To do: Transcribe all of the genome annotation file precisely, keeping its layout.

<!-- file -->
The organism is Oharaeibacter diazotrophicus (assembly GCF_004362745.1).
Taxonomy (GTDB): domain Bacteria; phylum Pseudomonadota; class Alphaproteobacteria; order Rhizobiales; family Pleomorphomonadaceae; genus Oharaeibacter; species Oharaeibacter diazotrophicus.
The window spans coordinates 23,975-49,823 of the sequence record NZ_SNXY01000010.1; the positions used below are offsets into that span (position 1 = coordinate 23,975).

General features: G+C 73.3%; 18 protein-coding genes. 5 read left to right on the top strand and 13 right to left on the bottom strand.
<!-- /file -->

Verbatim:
The organism is Oharaeibacter diazotrophicus (assembly GCF_004362745.1).
Taxonomy (GTDB): domain Bacteria; phylum Pseudomonadota; class Alphaproteobacteria; order Rhizobiales; family Pleomorphomonadaceae; genus Oharaeibacter; species Oharaeibacter diazotrophicus.
The window spans coordinates 23,975-49,823 of the sequence record NZ_SNXY01000010.1; the positions used below are offsets into that span (position 1 = coordinate 23,975).

General features: G+C 73.3%; 18 protein-coding genes. 5 read left to right on the top strand and 13 right to left on the bottom strand.